Postal Service offers overhaul bill wish list

The Postal Service produced a list of provisions this week it would like to see in postal overhaul bills that lawmakers plan to introduce next week, although it may be too late.

At the request of the House Government Reform and the Senate Governmental Affairs committees, the Postal Service submitted 29 proposed amendments to postal bills the committees approved in previous years. These include amendments increasing the agency's rate-setting flexibility, opening new employees' health and retirement benefits to collective bargaining, and streamlining the process for closing or consolidating low-performing post offices and mail handling facilities.

Rep. John McHugh, R-N.Y., chairman of the House Government Reform Committee's special postal panel, said this week he wished the Postal Service had submitted them earlier.

"I don't want to rule it out of hand, but it's a late entry, to say the least," McHugh said, adding that he had not yet seen the amendments. "It won't get the kind of attention it would have had we received it 18 months ago, rather than 18 hours ago," he said.

Postmaster General Jack Potter said the amendments are consistent with his comments to Congress during the past two years, and lawmakers should not be surprised by any of the proposals.

"This just gives them language to work with that we think is necessary for the Postal Service to be successful," said Ralph Moden, Postal Service senior vice president for governmental affairs. "There's nothing in the package that should be new for them."

The list does not include two issues the Postal Service has said are essential -- transferring military retirement payments back to the Treasury Department and abolishing an escrow account the Postal Service is scheduled to begin paying into in 2006. The agency submitted language for those provisions in February so CBO could score them.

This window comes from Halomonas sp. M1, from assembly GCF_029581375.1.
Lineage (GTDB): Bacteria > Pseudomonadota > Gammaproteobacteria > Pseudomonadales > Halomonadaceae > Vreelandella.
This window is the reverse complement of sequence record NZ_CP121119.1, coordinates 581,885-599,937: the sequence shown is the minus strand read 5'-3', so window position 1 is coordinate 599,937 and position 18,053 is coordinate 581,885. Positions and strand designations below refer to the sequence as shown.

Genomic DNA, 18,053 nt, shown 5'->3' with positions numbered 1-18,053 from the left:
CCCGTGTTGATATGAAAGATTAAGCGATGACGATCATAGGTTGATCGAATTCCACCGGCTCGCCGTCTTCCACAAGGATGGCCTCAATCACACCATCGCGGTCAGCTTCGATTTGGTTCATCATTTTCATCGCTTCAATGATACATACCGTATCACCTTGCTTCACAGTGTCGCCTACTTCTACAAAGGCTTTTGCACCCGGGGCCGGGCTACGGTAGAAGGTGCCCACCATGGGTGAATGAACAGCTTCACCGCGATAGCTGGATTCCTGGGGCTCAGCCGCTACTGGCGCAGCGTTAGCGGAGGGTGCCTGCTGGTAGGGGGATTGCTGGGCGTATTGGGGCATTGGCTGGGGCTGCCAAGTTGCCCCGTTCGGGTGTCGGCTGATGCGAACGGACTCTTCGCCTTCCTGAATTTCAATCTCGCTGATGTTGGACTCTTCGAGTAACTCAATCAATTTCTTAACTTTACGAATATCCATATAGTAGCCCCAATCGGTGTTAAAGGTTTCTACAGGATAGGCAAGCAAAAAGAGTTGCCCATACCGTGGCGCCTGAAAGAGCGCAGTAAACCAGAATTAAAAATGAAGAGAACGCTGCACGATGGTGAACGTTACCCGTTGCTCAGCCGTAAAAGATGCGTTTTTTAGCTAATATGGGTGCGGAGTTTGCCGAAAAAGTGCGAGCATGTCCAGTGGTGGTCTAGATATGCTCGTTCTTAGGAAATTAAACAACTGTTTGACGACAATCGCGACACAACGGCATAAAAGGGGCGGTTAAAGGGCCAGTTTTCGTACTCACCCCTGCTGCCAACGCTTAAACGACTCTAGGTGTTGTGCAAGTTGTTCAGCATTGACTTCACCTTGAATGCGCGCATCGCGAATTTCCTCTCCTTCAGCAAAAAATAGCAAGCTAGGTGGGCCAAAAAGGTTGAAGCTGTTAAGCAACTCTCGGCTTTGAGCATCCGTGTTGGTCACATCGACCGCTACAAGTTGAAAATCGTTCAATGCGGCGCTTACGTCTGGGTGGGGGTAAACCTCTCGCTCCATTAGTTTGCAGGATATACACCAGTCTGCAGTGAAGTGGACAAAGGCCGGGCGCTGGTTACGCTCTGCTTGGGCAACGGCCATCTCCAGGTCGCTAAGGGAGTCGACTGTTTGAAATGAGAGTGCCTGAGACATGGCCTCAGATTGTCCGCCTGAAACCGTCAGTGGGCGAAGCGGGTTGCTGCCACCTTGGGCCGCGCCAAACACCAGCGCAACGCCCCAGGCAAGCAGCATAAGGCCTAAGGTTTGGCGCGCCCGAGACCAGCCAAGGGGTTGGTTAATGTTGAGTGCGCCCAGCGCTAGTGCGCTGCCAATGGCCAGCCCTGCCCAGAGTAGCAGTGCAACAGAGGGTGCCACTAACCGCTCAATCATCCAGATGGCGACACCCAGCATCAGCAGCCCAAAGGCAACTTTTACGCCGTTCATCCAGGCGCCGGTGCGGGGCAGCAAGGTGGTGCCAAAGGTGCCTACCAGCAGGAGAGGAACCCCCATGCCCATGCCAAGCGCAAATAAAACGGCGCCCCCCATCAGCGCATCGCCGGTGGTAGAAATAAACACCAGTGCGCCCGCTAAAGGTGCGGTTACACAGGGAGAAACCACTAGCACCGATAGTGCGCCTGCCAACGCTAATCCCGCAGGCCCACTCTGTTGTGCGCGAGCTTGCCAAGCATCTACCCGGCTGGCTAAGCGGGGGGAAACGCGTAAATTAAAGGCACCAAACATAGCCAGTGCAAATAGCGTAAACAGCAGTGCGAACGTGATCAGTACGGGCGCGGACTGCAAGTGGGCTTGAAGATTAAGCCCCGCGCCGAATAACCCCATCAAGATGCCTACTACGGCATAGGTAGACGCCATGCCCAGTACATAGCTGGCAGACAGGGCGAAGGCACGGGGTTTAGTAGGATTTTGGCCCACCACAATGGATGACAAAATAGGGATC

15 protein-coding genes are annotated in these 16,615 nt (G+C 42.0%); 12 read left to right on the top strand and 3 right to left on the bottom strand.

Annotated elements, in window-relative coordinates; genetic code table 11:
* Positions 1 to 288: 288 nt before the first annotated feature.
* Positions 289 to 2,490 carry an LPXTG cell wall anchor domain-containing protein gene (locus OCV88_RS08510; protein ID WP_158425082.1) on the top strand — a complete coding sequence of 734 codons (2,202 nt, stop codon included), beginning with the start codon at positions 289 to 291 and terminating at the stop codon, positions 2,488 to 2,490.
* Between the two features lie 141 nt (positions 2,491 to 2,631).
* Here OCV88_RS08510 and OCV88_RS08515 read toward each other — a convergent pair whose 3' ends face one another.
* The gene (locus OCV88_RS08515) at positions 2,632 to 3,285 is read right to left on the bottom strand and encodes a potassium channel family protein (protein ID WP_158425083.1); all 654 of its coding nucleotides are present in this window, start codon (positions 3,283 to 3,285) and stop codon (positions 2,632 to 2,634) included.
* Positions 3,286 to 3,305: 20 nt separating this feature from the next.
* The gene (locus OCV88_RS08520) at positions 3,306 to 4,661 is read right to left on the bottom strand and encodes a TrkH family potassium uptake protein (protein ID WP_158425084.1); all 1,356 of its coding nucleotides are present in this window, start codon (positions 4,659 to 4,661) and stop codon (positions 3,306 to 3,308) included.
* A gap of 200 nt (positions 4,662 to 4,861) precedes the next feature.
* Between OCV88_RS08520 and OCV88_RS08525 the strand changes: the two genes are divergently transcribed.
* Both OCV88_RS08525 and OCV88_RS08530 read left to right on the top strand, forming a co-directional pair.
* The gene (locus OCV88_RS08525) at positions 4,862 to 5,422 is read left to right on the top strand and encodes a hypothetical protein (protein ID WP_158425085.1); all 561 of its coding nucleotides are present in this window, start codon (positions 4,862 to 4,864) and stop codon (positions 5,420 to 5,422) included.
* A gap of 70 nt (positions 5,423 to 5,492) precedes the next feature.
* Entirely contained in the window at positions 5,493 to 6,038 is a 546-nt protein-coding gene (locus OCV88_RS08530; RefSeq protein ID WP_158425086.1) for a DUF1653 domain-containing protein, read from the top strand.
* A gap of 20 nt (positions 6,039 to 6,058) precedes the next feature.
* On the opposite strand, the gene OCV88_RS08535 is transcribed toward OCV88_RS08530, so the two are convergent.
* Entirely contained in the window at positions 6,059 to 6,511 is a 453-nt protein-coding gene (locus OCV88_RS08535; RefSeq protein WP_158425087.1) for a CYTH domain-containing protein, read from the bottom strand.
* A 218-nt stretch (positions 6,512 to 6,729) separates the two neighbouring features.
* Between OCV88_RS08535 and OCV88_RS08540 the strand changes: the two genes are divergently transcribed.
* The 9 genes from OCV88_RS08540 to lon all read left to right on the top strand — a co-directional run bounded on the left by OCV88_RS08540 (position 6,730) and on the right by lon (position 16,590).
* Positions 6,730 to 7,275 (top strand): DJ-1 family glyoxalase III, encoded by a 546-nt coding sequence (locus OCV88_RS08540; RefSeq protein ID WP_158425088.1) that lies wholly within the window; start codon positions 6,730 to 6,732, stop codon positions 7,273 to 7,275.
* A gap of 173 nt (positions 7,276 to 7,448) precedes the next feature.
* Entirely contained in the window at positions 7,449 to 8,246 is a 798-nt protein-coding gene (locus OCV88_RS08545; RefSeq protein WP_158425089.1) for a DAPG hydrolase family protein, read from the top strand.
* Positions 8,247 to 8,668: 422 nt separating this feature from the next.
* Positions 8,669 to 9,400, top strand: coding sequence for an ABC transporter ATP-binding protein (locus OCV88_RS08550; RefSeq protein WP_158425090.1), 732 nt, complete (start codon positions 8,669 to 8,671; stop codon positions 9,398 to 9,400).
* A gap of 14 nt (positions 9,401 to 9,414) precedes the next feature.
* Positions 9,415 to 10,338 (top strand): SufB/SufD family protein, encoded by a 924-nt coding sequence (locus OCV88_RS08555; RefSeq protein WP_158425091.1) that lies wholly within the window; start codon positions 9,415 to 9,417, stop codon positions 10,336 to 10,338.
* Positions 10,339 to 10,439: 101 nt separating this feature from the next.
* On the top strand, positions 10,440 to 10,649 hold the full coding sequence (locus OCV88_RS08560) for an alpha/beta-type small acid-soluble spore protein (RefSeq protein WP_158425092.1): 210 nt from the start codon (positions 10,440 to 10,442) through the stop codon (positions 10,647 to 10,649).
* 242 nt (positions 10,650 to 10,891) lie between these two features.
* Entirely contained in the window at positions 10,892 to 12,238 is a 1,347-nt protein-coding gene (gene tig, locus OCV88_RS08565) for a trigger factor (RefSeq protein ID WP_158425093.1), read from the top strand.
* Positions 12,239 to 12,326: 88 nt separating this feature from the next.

Potter reiterated this week that any postal legislation must resolve those two issues.

Stay up-to-date with federal news alerts and analysis — Sign up for GovExec's email newsletters.
Close [ x ] More from GovExec

Thank you for subscribing to newsletters from
We think these reports might interest you:

  • Forecasting Cloud's Future

    Conversations with Federal, State, and Local Technology Leaders on Cloud-Driven Digital Transformation

  • The Big Data Campaign Trail

    With everyone so focused on security following recent breaches at federal, state and local government and education institutions, there has been little emphasis on the need for better operations. This report breaks down some of the biggest operational challenges in IT management and provides insight into how agencies and leaders can successfully solve some of the biggest lingering government IT issues.

  • Communicating Innovation in Federal Government

    Federal Government spending on ‘obsolete technology’ continues to increase. Supporting the twin pillars of improved digital service delivery for citizens on the one hand, and the increasingly optimized and flexible working practices for federal employees on the other, are neither easy nor inexpensive tasks. This whitepaper explores how federal agencies can leverage the value of existing agency technology assets while offering IT leaders the ability to implement the kind of employee productivity, citizen service improvements and security demanded by federal oversight.

  • IT Transformation Trends: Flash Storage as a Strategic IT Asset

    MIT Technology Review: Flash Storage As a Strategic IT Asset For the first time in decades, IT leaders now consider all-flash storage as a strategic IT asset. IT has become a new operating model that enables self-service with high performance, density and resiliency. It also offers the self-service agility of the public cloud combined with the security, performance, and cost-effectiveness of a private cloud. Download this MIT Technology Review paper to learn more about how all-flash storage is transforming the data center.

  • Ongoing Efforts in Veterans Health Care Modernization

    This report discusses the current state of veterans health care


When you download a report, your information may be shared with the underwriters of that document.